The T3 tram line links the Pont du Garigliano (15th arrondissement) to the Porte de la Chapelle (18th arrondissement). The 14.5-km section (9 miles) between the Porte d'Ivry (13th arrondissement) and the Porte de la Chapelle (18th arrondissement) has been in service since December 2012. With over 300,000 users daily along the line, this form of public transport has efficiently bolstered the existing service and has offered an alternative to the use of private vehicles, thus limiting air pollution. It facilitates travel between adjacent districts in Paris as well as connections with other public transport networks. Over 13,000m2 of lawns and trees have been planted along the tram route, improving living conditions on the perimeter of the capital.
The beech trees (Fagus sylvatica "Dawyck") on Rue Pierre Foncin have upright branches. The beech isthe most suitable roadside tree in some streets. Disliking both drought and full exposure to the sun, they are planted on the pavement where they enjoy the shade of the buildings for most of the day. In summer the trees keep the atmosphere cool, mostly through the release of water from the leaves, thus limiting the urban heat island effect.The fruits, called beechnuts, are protected by a spiky cap. The seeds look like long miniature chestnuts and are a popular food source among various birds (greenfinches, chaffinches, nuthatches etc.)
Organic food on the menu
The proportion of organic food in the menus offered to children in the canteens at the pre-school and primary school on Rue Pierre Foncin has been increasing for several years. In 2014, an organic component was served every day in the canteens in the 20th arrondissement, as well as seasonal fruit and vegetables. In this school restaurant the meals served to the children, like in the other catering services run by the city (crèches, school restaurants, retirement homes, social and local authority restaurants), are part of a Sustainable Food Action Plan to increase to 50% by 2020 the percentage of food stemming from organic farming, certified products, or local and seasonal foods. With nearly 30 million meals served in its restaurants each year, Paris can weigh on the quality of food and improve its ecological footprint in the process. Already more than 24% of the food served in the school canteens and 43.5% of the food served in the day-nurseries is sustainable, that is to say organic, Label Rouge and MSC (Marine Stewardship Council, fish from sustainable sources).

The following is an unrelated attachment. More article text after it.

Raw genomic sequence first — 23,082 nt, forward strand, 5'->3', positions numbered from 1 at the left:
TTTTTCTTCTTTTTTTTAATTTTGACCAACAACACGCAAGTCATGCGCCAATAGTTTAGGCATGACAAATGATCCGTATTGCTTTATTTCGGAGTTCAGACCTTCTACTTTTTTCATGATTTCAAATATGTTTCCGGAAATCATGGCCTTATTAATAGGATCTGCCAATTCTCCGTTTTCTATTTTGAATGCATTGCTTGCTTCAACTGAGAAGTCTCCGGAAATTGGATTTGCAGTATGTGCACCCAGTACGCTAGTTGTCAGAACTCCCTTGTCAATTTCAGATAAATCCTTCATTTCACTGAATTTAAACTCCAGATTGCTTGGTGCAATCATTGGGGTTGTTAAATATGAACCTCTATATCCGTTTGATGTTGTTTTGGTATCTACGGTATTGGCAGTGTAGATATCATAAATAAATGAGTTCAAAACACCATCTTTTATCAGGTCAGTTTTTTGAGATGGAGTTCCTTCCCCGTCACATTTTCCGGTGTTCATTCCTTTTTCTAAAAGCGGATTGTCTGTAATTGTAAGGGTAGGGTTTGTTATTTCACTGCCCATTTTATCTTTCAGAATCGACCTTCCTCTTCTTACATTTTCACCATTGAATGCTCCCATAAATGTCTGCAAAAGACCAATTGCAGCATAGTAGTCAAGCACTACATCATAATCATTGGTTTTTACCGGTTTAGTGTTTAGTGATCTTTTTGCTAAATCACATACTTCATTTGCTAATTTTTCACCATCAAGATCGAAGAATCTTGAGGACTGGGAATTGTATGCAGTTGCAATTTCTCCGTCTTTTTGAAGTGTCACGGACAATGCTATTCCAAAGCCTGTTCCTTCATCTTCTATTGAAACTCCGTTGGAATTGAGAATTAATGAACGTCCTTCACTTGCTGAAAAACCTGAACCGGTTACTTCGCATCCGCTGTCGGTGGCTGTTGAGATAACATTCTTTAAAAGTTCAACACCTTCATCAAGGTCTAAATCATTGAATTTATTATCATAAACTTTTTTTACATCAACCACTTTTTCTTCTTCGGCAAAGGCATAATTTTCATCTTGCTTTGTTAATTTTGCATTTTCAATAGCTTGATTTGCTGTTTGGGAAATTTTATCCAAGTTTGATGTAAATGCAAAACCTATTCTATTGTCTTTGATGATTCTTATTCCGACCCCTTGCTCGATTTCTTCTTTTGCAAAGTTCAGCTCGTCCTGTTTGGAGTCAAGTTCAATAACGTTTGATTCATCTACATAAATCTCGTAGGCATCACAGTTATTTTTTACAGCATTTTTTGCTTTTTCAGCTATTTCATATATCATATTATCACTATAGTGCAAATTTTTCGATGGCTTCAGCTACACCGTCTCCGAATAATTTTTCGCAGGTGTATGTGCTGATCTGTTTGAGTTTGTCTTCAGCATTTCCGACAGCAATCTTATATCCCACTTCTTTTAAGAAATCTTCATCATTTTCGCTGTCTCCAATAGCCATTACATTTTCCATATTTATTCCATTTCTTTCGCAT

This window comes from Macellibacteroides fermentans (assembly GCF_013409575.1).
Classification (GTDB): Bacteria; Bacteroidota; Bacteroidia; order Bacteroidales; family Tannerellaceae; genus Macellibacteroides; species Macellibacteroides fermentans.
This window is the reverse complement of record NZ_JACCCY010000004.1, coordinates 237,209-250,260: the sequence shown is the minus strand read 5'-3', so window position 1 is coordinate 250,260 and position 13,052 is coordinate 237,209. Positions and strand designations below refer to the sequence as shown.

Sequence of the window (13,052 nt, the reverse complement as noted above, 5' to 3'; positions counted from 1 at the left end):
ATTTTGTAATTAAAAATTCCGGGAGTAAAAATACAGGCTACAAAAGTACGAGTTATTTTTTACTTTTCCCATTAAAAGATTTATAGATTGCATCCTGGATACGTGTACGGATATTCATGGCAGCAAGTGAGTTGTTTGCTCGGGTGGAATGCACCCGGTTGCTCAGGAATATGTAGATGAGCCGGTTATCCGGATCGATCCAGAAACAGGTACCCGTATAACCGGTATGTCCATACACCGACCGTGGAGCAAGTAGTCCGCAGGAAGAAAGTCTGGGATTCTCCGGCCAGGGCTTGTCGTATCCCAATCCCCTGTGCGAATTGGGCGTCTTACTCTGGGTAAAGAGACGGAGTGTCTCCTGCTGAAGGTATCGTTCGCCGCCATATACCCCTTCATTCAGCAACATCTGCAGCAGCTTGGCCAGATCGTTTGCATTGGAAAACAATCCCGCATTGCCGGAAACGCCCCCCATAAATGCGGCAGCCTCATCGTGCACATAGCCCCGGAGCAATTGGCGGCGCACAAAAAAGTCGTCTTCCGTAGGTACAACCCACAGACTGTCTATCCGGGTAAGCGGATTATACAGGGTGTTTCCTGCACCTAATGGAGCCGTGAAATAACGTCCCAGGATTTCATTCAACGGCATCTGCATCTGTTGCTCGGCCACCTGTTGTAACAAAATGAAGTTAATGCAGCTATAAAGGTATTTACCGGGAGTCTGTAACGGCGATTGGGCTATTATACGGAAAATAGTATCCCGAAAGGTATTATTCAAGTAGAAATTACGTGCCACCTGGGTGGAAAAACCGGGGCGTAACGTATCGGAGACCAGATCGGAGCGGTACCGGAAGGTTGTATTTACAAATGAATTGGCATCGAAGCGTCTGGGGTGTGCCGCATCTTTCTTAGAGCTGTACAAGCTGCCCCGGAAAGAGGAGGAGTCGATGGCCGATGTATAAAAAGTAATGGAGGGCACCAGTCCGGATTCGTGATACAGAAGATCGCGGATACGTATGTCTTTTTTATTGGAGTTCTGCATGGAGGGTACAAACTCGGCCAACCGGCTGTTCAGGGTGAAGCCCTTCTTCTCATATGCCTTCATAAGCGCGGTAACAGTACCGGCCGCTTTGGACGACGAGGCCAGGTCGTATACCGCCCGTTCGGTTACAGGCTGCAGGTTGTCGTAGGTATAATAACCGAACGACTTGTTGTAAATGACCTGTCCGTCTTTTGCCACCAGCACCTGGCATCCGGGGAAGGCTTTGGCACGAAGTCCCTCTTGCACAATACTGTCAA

The school's brick building (visible from Avenue de la Porte de Ménilmontant) has been extended at the rear and renovated in accordance with the Paris Climate and Energy Plan, notably to improve its thermal performance.
A composting area has been set up at the bottom of the garden of the private residence opposite the school. The residents and maintenance workers of the condominium place their green waste (vegetable peelings, grass cuttings, branches etc.) in plastic containers, and the compost results from the decomposition of the waste by red worms, the soil's micro-fauna (woodlice, springtails) and microorganisms (fungi and bacteria). Rich in nutritional elements, it is used in private window boxes and the residence's flowerbeds.
From mid-January to the end of June the song of the short-toed treecreeper with its powerful, rhythmic, high pitched notes rings out from the large trees in the residence. In urban environments, this non-migratory bird finds shelter and food in old trees. Here it feasts on the many insects and spiders living in the fissured bark of the old black locust trees and lime trees. It builds its nest in holes in old trees or in gaps between the trunk and a piece of peeling bark.
The short-toed treecreeper is one of the target species of the Paris tree network, indicating the quality of this habitat: its presence here shows the richness of the environment and the point of protecting old trees.
Cross Rue des Fougères, keep left.